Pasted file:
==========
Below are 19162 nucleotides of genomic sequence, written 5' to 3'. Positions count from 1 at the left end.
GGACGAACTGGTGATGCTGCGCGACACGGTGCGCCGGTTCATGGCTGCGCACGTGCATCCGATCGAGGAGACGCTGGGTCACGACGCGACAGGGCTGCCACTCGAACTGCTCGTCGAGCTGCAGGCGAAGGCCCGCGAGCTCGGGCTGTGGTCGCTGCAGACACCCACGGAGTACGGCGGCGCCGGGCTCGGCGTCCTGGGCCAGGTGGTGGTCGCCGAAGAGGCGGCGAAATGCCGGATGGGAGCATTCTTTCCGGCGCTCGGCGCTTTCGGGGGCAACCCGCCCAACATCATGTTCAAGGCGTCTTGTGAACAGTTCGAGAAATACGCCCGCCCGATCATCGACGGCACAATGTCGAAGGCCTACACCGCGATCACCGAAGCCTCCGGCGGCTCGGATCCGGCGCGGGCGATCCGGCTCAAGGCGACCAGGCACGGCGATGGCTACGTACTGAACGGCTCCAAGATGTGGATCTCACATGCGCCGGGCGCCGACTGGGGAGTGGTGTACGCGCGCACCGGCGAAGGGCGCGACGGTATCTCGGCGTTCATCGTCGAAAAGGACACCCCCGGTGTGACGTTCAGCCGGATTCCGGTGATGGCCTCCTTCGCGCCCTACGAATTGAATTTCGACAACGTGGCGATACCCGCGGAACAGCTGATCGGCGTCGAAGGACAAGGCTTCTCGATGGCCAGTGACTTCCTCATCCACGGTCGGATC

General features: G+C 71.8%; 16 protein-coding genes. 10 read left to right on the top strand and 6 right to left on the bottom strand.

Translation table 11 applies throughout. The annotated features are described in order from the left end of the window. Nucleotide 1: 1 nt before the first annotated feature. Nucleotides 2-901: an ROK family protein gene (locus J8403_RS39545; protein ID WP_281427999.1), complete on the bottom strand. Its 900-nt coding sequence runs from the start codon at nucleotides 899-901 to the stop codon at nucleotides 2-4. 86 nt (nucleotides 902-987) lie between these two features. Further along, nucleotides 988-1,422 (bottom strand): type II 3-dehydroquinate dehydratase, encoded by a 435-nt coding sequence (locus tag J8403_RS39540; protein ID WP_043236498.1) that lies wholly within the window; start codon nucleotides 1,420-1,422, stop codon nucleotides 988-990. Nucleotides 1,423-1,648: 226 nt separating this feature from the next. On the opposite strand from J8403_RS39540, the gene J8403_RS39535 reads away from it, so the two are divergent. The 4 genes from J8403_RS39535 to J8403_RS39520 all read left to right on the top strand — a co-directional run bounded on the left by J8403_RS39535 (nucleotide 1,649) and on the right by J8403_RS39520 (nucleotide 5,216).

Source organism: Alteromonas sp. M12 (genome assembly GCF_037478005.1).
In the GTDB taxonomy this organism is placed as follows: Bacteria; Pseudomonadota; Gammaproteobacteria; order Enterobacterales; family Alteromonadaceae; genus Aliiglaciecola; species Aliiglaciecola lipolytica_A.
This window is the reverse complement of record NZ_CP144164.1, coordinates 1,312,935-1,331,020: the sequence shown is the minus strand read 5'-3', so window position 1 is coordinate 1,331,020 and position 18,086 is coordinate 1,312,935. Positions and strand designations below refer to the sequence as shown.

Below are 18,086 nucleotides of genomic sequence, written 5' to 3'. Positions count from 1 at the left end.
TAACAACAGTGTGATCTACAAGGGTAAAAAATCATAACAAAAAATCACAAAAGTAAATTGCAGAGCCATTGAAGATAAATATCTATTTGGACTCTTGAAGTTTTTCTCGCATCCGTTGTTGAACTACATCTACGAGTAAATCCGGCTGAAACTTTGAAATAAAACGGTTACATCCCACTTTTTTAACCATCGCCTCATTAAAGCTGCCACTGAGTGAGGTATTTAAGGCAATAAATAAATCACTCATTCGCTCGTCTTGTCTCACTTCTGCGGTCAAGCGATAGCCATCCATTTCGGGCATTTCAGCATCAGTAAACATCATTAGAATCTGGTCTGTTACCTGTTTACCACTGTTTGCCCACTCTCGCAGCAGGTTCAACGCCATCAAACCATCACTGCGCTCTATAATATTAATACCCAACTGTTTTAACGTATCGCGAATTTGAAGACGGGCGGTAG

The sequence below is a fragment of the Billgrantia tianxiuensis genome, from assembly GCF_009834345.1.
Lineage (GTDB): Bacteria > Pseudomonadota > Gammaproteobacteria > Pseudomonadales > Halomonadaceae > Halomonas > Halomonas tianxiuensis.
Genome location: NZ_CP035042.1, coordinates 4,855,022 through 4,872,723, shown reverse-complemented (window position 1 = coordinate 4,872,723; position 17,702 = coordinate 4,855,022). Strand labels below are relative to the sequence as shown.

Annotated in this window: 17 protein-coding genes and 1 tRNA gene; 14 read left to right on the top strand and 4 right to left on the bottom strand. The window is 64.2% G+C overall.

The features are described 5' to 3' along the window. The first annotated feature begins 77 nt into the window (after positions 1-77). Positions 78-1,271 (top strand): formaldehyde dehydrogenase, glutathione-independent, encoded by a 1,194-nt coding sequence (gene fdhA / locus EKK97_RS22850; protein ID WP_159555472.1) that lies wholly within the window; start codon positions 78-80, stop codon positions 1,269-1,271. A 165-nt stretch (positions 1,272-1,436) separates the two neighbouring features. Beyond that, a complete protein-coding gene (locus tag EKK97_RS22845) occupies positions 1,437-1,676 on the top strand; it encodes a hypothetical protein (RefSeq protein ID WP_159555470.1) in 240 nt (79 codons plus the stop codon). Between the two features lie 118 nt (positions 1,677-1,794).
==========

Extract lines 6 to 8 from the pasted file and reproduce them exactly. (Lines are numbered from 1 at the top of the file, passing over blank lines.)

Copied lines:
In the GTDB taxonomy this organism is placed as follows: Bacteria; Pseudomonadota; Gammaproteobacteria; order Enterobacterales; family Alteromonadaceae; genus Aliiglaciecola; species Aliiglaciecola lipolytica_A.
This window is the reverse complement of record NZ_CP144164.1, coordinates 1,312,935-1,331,020: the sequence shown is the minus strand read 5'-3', so window position 1 is coordinate 1,331,020 and position 18,086 is coordinate 1,312,935. Positions and strand designations below refer to the sequence as shown.

Below are 18,086 nucleotides of genomic sequence, written 5' to 3'. Positions count from 1 at the left end.